|A department research team is developing some first-ever models of a newly available wireless communications technology being touted for wireless video transmission in homes, jam-proof military communications, and other high-data-rate applications.
A Radar Technique for Wireless
Thanks to a 2002 change in Federal Communications Commission (FCC) regulations, ultra-wideband (UWB) techniques, first developed for radar, now can be used without special licenses at frequencies from 3.1-10.6 GHz. UWB employs narrow, short pulses (typically less than 1 nsec.) that are spread across a wide frequency spectrum.
More Data at Less Cost
UWB signals can transmit more data, using less power than previous wireless technologies and can penetrate walls, vegetation, and ground. UWB systems are expected to cost less than other systems and the commercial device market is estimated to exceed $2 billion by 2007.
Defining the Technology
To tap this potential, the wireless industry is working to define standards and researchers are delving into UWB channel limitations and performance and UWB relationship to existing technologies.
Funded by a $750,000 grant from the Defense Advanced Research Projects Agency (DARPA), the ECE team is developing UWB channel models for indoor and outdoor environments. "The channel has a tremendous impact on the efficiency of the system design," explained Michael Buehrer, a principal investigator on the project and expert in wireless communications. "Right now, we don't fully understand how the propagation of UWB signals will impact system design, and there is no consensus on how to model the UWB channel," he said.
Channel Models for Planning, Simulation
Tech's team is composed of experts in wireless communications, electromagnetics, antennas, and time-domain measurements. The team is developing two types of channel models for each environment: path-loss models for network planning purposes and small-scale channel models for simulation and receiver performance evaluation. The small-scale channel model includes the number and distribution of multiple paths, pulse distortion, delay spread, and arrival rates and clustering all necessary for the design of UWB transmitters and receivers.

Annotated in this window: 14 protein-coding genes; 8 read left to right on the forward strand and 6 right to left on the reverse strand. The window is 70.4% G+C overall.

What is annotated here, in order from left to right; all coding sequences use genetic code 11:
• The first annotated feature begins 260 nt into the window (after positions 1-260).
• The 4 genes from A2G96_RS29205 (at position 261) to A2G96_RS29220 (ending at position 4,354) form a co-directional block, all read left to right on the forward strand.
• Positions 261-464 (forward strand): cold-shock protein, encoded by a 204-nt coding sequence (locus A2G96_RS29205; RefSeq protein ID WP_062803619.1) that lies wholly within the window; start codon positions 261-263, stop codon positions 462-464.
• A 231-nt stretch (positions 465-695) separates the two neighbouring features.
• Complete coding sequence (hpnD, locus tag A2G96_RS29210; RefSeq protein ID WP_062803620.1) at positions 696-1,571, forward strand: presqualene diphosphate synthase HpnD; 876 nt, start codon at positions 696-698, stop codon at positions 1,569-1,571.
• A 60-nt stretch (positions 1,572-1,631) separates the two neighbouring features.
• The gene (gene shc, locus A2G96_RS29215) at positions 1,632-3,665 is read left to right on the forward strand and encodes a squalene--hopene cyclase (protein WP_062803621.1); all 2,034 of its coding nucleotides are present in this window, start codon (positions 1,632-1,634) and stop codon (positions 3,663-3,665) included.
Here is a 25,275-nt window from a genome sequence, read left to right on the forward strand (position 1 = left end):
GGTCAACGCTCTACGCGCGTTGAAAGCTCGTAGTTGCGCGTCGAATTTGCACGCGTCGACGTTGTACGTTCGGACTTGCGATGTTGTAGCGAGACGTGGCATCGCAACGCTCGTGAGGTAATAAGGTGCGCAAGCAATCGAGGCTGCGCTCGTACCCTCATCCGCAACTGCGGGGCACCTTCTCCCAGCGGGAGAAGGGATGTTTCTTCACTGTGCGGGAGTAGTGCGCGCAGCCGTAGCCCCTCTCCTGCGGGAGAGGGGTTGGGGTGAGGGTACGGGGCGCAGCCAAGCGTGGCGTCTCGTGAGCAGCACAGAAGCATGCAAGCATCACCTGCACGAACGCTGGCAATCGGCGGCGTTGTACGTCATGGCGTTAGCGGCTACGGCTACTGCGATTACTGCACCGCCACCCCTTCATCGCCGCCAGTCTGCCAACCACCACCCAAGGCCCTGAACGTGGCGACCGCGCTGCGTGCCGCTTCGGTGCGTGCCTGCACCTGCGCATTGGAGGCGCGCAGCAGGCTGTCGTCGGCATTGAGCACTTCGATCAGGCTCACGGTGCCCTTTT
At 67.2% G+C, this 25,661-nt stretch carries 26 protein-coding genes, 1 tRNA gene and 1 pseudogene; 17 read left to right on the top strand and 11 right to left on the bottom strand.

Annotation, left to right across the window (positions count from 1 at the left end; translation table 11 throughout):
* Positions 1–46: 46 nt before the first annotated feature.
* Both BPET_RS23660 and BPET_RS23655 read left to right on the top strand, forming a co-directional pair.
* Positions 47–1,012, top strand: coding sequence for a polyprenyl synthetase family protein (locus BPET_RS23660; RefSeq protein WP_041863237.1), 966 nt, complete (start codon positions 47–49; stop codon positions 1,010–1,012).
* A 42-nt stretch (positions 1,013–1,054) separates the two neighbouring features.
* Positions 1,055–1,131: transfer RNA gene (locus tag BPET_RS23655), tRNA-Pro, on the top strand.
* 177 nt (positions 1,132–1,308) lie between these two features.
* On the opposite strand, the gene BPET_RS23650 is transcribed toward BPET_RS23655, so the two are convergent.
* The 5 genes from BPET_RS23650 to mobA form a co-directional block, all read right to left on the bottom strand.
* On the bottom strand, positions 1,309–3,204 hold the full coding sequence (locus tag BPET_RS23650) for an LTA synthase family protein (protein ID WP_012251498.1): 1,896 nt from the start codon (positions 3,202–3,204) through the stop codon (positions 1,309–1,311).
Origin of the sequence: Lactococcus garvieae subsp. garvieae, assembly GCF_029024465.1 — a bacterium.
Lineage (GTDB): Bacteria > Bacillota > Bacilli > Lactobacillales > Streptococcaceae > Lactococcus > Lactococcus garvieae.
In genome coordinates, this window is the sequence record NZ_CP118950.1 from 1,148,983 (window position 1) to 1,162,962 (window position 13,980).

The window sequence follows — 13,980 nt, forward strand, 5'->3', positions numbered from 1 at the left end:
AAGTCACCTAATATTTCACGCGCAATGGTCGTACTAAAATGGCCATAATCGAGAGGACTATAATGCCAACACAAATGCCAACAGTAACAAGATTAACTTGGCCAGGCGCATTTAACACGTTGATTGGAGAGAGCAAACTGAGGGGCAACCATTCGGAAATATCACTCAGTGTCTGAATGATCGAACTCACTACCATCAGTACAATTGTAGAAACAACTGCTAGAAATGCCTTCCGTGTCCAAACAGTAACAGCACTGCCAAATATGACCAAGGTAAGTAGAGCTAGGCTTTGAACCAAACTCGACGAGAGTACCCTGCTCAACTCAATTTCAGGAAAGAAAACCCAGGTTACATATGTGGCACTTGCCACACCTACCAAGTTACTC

Extensive Measurement Support
The models are being built on data from a measuring campaign undertaken this past year with expertise from several laboratories. Using ECE's sub-nanosecond and wideband pulse propagation measurement systems, data was obtained in the time domain and frequency domain for indoor, outdoor and indoor-to-outdoor situations. The team is also studying the design and characterization of wideband antennas for UWB systems.
The extensive measured data has been critical to the project, explained Jeffrey Reed, a principal investigator and expert in wireless communications and signal processing. "Most research studies into UWB assume an ideal received pulse and ignore the distortion effects that are inevitable," he said. "Previous work in UWB has also assumed simple channel models. Our models will provide the research community with an intuitive view of the UWB propagation mechanism and help guide communications algorithm development."
Extending the Research
After completing the models, the team hopes to extend the research to developing new UWB antenna systems and hardware prototypes, designs, and UWB techniques. The team has received another grant to develop simulation tools for UWB and to start developing receiver designs.
In addition to Buehrer and Reed, the research team includes Sedki Riad and Ahmad Safaai-Jazi, experts in time domain and RF measurements; William Davis, an expert in antennas and propagation; and and Dennis Sweeney, an expert in RF and time domain measurements; modeling, and simulation.